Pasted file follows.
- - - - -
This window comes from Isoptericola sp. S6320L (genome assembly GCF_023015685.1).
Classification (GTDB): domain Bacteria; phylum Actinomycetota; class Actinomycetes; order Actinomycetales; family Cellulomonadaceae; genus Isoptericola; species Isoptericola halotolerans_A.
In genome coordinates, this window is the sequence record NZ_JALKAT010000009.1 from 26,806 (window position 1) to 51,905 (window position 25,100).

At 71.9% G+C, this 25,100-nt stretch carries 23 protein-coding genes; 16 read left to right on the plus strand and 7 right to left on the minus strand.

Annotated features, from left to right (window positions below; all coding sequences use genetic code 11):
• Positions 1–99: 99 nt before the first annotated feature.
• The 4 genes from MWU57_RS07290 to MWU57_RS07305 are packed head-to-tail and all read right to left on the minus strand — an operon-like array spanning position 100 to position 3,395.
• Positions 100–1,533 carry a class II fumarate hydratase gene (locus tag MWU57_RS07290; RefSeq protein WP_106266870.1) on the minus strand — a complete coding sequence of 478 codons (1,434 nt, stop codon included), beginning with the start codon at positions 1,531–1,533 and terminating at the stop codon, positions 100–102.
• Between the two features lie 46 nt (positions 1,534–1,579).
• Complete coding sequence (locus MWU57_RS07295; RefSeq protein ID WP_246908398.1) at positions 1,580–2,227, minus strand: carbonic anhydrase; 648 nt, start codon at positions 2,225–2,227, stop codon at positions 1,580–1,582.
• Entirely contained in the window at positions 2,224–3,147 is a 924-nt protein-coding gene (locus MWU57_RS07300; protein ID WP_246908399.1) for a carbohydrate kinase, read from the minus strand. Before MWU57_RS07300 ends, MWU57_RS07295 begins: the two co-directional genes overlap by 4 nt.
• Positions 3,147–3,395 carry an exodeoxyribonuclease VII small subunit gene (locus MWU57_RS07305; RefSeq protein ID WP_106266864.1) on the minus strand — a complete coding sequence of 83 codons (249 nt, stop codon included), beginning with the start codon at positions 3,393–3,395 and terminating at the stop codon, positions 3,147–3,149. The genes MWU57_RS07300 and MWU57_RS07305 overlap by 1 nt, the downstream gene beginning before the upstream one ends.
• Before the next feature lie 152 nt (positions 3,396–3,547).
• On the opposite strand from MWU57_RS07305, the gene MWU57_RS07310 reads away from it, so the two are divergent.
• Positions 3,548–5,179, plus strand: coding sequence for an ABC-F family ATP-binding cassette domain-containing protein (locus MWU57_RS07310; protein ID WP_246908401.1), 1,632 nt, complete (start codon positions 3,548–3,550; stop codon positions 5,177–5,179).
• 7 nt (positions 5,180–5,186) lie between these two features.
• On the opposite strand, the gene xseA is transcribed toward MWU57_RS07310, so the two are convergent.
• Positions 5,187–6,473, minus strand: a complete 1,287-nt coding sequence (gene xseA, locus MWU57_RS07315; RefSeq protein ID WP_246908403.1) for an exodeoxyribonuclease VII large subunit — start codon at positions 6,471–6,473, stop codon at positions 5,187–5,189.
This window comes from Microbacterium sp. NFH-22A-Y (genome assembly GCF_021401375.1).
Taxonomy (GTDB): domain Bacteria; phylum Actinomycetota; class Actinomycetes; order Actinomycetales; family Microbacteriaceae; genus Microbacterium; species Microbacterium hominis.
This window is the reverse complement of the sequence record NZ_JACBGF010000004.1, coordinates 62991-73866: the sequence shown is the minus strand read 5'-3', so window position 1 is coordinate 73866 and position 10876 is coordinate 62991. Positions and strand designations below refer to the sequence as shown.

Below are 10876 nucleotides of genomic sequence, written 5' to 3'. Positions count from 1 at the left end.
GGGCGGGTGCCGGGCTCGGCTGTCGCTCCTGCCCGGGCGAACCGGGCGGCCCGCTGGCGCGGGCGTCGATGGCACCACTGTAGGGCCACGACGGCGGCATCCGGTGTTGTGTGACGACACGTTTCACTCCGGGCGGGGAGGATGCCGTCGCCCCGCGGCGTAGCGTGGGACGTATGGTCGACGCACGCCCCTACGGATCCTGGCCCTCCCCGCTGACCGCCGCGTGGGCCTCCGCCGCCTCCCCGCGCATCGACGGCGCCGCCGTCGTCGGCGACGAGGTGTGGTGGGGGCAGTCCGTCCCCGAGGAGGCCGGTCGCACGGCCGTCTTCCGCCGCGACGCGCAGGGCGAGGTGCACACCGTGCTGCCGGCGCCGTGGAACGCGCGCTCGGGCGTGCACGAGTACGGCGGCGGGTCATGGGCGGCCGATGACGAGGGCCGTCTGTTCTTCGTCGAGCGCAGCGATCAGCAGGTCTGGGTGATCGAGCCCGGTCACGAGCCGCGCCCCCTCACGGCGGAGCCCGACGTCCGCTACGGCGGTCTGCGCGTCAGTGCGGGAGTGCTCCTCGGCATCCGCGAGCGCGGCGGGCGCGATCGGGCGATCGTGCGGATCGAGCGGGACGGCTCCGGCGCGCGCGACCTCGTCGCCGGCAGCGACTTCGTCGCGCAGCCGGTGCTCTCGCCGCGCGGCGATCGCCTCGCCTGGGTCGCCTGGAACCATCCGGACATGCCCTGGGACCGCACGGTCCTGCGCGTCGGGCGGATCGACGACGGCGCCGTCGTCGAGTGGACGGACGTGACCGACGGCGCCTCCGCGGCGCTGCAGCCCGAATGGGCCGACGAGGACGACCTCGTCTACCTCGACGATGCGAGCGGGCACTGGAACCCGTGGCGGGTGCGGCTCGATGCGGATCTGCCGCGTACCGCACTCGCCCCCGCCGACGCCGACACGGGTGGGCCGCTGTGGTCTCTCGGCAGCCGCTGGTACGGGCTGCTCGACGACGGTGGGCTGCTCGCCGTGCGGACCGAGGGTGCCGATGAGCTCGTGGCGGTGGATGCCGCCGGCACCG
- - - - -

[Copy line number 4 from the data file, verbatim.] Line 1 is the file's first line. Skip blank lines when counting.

At 71.9% G+C, this 25,100-nt stretch carries 23 protein-coding genes; 16 read left to right on the plus strand and 7 right to left on the minus strand.